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Sometimes I'm working with several branches at once. Say I have branches called master, release-1.1, and experimental. I create a new file or make a change in experimental and I want that one single change to apply to the other branches.

Can I do this in git? If I simply merge the commit into another branch, git automatically "fast-forwards" and includes any commits in between. But there must be some way to handle this use case.

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2 Answers 2

up vote 9 down vote accepted

What you want to do is called cherry picking. You can cherry pick a single commit using the following command:

$ git cherry-pick <commit hash or name>

This will incorporate the change from that commit only into your current branch. Note, however, that this creates a new commit; this new commit has the exact same changes as the cherry-picked commit (and even the same commit date and author), but it is technically a new commit, so you'll see it as a new commit in, e.g., gitk. You'll also have to perform the cherry pick for each branch in which you want to see the change.

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The solution, but unfortunately the one you rather need to know before making the change, is to create separate branch only for this change (so called "topic branch"), off the earliest branch or earliest commit that makes sense, and merge this branch into any branch that needs this commit.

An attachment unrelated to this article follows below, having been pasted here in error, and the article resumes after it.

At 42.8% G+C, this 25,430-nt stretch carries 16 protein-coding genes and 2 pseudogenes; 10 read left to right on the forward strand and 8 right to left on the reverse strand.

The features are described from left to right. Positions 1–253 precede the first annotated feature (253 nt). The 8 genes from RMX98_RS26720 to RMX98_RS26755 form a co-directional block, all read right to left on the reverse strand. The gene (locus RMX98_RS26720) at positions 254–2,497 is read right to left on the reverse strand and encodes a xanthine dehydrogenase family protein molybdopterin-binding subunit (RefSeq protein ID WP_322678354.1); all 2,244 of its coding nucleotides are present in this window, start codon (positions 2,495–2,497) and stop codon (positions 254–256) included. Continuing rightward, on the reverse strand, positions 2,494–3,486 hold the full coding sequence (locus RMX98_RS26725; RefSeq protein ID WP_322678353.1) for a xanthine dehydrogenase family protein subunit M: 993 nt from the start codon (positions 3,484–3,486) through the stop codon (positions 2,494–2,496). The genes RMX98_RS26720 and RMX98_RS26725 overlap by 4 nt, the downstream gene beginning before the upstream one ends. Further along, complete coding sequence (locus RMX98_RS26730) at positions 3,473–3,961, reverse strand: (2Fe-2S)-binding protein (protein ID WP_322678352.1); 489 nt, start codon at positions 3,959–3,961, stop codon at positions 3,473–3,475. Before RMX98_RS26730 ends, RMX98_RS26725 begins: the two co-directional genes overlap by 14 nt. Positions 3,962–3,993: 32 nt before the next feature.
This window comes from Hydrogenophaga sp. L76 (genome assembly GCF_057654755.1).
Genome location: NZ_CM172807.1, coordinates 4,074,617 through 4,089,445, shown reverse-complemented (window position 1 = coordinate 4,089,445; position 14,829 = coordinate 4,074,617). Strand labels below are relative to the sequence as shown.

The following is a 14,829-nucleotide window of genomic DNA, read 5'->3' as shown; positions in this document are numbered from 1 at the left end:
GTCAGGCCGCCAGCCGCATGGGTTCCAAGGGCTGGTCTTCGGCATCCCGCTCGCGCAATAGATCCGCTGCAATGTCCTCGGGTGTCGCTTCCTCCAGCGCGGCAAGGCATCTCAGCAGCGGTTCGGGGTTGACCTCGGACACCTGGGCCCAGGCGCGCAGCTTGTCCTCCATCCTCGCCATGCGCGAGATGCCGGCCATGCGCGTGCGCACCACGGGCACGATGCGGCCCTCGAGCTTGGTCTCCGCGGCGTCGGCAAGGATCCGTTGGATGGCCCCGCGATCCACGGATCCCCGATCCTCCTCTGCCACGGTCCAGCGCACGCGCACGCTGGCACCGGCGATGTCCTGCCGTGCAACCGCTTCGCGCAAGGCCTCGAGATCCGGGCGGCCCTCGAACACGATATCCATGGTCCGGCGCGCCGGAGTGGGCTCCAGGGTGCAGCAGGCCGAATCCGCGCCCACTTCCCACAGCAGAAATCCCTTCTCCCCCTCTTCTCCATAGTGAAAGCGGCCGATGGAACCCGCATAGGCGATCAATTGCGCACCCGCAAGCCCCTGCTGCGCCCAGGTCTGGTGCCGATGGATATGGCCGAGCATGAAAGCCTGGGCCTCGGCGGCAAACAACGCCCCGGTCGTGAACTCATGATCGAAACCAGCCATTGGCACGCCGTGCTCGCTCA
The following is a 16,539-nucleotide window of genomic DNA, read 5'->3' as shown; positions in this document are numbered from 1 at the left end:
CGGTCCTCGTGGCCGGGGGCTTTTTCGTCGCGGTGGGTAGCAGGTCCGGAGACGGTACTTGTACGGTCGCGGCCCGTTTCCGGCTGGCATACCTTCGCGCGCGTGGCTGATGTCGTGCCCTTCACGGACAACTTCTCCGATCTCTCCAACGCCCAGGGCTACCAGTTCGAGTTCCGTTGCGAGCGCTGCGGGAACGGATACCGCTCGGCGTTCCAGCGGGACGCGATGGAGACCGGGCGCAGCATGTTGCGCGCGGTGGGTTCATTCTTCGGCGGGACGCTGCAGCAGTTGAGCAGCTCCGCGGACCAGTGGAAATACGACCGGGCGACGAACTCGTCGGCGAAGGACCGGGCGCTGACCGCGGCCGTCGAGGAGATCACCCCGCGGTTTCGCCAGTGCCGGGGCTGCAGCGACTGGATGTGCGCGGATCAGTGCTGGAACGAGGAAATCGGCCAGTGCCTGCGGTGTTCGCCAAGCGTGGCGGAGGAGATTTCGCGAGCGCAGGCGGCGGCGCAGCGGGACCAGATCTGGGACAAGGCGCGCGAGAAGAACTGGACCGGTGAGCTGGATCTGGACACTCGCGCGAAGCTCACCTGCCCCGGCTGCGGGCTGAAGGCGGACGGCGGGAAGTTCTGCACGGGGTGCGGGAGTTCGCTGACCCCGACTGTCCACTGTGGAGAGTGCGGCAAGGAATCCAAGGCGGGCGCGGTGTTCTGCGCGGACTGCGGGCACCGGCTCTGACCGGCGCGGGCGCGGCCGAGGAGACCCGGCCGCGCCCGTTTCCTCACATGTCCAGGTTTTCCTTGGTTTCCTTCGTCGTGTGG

In some cases other solution could be to make change in maintenance branch, merge maintenance branch into stable branch, and merge stable branch into development branch.

Junio C Hamano (Git maintainer) wrote about this in his blog: Resolving conflicts/dependencies between topic branches early

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Do you have a link to that blog entry? I think that would be helpful, coming from a Git authority. –  Greg Hewgill Nov 3 '09 at 3:23
    
Maybe that blog entry? gitster.livejournal.com/27297.html –  VonC Nov 3 '09 at 5:04
    
Cherry picking does seem more appropriate than this, sorry to say. –  Ryan Bigg Nov 3 '09 at 7:42
    
@VonC: That is the one. Thanks (answer updated). @Radar: Cherry-picking creates many duplicates of commits, which can hurt at reintegration time. If it is one branch, it doesn't matter much, though. –  Jakub Narębski Nov 3 '09 at 8:52

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